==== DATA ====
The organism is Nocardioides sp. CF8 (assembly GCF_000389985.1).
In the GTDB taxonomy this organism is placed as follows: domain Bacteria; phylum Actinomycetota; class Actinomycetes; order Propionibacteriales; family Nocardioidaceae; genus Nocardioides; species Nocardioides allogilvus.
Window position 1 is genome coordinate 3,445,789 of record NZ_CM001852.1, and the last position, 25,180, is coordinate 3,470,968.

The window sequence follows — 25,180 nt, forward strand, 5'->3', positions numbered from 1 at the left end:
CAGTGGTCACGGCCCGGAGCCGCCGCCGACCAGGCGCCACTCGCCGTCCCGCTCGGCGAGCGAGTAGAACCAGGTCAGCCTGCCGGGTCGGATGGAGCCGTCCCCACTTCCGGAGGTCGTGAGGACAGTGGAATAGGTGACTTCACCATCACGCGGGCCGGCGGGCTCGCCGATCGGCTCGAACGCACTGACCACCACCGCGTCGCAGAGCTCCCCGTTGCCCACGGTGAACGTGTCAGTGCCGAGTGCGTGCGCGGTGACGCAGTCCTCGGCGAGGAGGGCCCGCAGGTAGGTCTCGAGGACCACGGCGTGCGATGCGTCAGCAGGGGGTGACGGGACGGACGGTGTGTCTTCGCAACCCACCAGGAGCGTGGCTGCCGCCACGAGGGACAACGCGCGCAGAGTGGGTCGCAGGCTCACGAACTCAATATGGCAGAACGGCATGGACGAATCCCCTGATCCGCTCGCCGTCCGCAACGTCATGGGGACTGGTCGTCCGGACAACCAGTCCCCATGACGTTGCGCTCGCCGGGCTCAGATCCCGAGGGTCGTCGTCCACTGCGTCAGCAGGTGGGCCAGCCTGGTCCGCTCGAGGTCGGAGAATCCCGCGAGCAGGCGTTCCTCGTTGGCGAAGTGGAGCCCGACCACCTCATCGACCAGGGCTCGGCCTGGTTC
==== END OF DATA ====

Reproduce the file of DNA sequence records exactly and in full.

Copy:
The organism is Nocardioides sp. CF8 (assembly GCF_000389985.1).
In the GTDB taxonomy this organism is placed as follows: domain Bacteria; phylum Actinomycetota; class Actinomycetes; order Propionibacteriales; family Nocardioidaceae; genus Nocardioides; species Nocardioides allogilvus.
Window position 1 is genome coordinate 3,445,789 of record NZ_CM001852.1, and the last position, 25,180, is coordinate 3,470,968.

The window sequence follows — 25,180 nt, forward strand, 5'->3', positions numbered from 1 at the left end:
CAGTGGTCACGGCCCGGAGCCGCCGCCGACCAGGCGCCACTCGCCGTCCCGCTCGGCGAGCGAGTAGAACCAGGTCAGCCTGCCGGGTCGGATGGAGCCGTCCCCACTTCCGGAGGTCGTGAGGACAGTGGAATAGGTGACTTCACCATCACGCGGGCCGGCGGGCTCGCCGATCGGCTCGAACGCACTGACCACCACCGCGTCGCAGAGCTCCCCGTTGCCCACGGTGAACGTGTCAGTGCCGAGTGCGTGCGCGGTGACGCAGTCCTCGGCGAGGAGGGCCCGCAGGTAGGTCTCGAGGACCACGGCGTGCGATGCGTCAGCAGGGGGTGACGGGACGGACGGTGTGTCTTCGCAACCCACCAGGAGCGTGGCTGCCGCCACGAGGGACAACGCGCGCAGAGTGGGTCGCAGGCTCACGAACTCAATATGGCAGAACGGCATGGACGAATCCCCTGATCCGCTCGCCGTCCGCAACGTCATGGGGACTGGTCGTCCGGACAACCAGTCCCCATGACGTTGCGCTCGCCGGGCTCAGATCCCGAGGGTCGTCGTCCACTGCGTCAGCAGGTGGGCCAGCCTGGTCCGCTCGAGGTCGGAGAATCCCGCGAGCAGGCGTTCCTCGTTGGCGAAGTGGAGCCCGACCACCTCATCGACCAGGGCTCGGCCTGGTTC